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Midwinter Waterfowl Survey, Earth Day Patch Contest 

The Dakotan
 January 16, 2023
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North Dakota Game and Fish 

The North Dakota Game and Fish Department’s annual midwinter waterfowl survey in early January indicated about 29,000 Canada geese in the state. 

Andy Dinges, department migratory game bird biologist, said a low count was expected this year for wintering waterfowl given the substantial snowfall and cold temperatures in November and December leading up to the survey. 

“We’ve had well above average snowfall already, especially in the central part of the state where most of our birds typically winter along the Missouri River System,” Dinges said. “Much of this area had received over 50 inches of snow before the survey, which has made access to waste grains difficult for birds and overall wintering conditions have been poor for waterfowl.” 

In addition, Lake Sakakawea iced over on Dec. 18, which was one of the earliest dates for freeze up in recent years. In four of the last 10 years the lower portion of Sakakawea has still had substantial open water in early January and needed to be completely surveyed by air.  

During the recent survey, an estimated 24,400 Canada geese were observed on the Missouri River, and another 4,400 on Nelson Lake in Oliver County. Dinges said after summarizing the numbers, an additional 5,900 mallards were tallied statewide, most of which were recorded on Nelson Lake. 

The 10-year average (2013-22) for the midwinter survey in North Dakota is 112,200 Canada geese and 16,500 mallards.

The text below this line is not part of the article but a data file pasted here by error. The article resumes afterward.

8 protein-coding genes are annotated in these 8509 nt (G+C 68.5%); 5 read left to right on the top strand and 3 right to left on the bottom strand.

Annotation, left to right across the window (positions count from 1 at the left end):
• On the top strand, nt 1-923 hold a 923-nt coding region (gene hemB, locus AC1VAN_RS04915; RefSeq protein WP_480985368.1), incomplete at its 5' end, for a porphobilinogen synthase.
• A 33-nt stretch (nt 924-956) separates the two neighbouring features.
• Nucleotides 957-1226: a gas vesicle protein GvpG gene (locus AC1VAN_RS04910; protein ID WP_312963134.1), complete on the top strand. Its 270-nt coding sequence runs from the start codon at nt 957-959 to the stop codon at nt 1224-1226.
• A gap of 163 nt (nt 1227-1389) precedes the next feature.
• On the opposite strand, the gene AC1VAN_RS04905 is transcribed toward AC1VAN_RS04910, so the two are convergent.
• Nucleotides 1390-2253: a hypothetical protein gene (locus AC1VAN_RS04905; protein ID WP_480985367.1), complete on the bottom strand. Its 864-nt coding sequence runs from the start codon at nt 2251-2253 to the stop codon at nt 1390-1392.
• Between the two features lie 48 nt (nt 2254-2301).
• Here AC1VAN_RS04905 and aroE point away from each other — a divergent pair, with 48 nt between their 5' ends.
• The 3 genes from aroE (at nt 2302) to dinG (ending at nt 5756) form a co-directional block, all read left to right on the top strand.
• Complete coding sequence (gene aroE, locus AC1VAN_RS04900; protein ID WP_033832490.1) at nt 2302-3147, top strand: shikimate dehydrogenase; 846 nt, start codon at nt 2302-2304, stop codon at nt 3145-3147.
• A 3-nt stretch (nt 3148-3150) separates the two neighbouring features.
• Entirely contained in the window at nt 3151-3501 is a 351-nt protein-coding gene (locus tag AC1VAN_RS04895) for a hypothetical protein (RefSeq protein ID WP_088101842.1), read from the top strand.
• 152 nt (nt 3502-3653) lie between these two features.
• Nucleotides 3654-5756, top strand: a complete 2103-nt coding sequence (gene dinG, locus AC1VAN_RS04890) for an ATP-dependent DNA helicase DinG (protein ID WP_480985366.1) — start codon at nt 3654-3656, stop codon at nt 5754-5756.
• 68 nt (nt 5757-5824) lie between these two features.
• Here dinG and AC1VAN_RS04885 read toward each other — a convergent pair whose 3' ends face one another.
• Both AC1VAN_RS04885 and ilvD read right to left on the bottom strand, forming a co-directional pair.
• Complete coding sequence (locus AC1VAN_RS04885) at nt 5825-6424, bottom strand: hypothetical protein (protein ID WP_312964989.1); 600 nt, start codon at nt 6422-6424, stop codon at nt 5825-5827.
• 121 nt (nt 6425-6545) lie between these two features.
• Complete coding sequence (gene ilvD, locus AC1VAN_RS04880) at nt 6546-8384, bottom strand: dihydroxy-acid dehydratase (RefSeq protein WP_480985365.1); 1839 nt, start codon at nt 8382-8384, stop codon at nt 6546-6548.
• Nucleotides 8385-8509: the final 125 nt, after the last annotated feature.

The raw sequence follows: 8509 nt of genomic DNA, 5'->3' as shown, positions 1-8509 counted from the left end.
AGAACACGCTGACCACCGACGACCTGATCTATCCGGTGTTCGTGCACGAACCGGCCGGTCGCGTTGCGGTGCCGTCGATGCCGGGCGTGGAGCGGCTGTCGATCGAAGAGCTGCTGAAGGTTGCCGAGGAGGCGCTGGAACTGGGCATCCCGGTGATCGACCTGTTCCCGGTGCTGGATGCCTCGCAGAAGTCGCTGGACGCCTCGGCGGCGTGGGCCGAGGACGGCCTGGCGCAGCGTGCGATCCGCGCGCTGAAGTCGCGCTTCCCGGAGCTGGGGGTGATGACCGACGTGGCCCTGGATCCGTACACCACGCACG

All states in the Central Flyway participate in the midwinter survey during the same time frame, to reduce the possibility of counting birds more than once. 

Earth Day Patch Contest for Students 

The North Dakota Game and Fish Department’s annual Earth Day Patch Contest is, in part, an effort to heighten the awareness about the environment in North Dakota and beyond. 

Students who participate will develop a patch design using five colors incorporating an aspect of Earth Day such as environmental awareness, respect Earth, water quality, wildlife, or habitat conservation in North Dakota. 

The contest is open to students in grades K-12. Winners are chosen from three grade categories (K-4, 5-8 and 9-12 grades). Each winner will receive an outdoor kit, which includes a pair of binoculars and field guides. The grand prize patch design winner is chosen from one of the three winning age categories. 

In addition, the grand prize winner will have their design displayed on the recognition patch, be featured in North Dakota OUTDOORS and on the Game and Fish website. Contest entry deadline is March 1. 

Details about the contest can be found at gf.nd.gov/education/earth-day-patch. For additional information, contact Sherry Niesar, Earth Day Patch Contest coordinator, at 701-527-3714 or email sniesar@nd.gov

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